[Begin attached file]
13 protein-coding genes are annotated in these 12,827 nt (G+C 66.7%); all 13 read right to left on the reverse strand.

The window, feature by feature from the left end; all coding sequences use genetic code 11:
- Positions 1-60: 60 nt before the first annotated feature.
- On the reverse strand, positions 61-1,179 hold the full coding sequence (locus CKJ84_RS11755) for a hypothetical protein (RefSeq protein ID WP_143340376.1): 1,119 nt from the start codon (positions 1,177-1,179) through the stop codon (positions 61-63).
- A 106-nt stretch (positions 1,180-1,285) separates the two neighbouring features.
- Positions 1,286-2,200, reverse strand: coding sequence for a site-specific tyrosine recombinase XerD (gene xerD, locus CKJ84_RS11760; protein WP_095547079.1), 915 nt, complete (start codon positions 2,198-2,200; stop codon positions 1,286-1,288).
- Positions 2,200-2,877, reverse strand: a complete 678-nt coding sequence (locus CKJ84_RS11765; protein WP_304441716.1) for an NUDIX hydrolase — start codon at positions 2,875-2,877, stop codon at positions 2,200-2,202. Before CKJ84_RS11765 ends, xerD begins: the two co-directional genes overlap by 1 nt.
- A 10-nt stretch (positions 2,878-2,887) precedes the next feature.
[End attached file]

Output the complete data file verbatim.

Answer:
13 protein-coding genes are annotated in these 12,827 nt (G+C 66.7%); all 13 read right to left on the reverse strand.

The window, feature by feature from the left end; all coding sequences use genetic code 11:
- Positions 1-60: 60 nt before the first annotated feature.
- On the reverse strand, positions 61-1,179 hold the full coding sequence (locus CKJ84_RS11755) for a hypothetical protein (RefSeq protein ID WP_143340376.1): 1,119 nt from the start codon (positions 1,177-1,179) through the stop codon (positions 61-63).
- A 106-nt stretch (positions 1,180-1,285) separates the two neighbouring features.
- Positions 1,286-2,200, reverse strand: coding sequence for a site-specific tyrosine recombinase XerD (gene xerD, locus CKJ84_RS11760; protein WP_095547079.1), 915 nt, complete (start codon positions 2,198-2,200; stop codon positions 1,286-1,288).
- Positions 2,200-2,877, reverse strand: a complete 678-nt coding sequence (locus CKJ84_RS11765; protein WP_304441716.1) for an NUDIX hydrolase — start codon at positions 2,875-2,877, stop codon at positions 2,200-2,202. Before CKJ84_RS11765 ends, xerD begins: the two co-directional genes overlap by 1 nt.
- A 10-nt stretch (positions 2,878-2,887) precedes the next feature.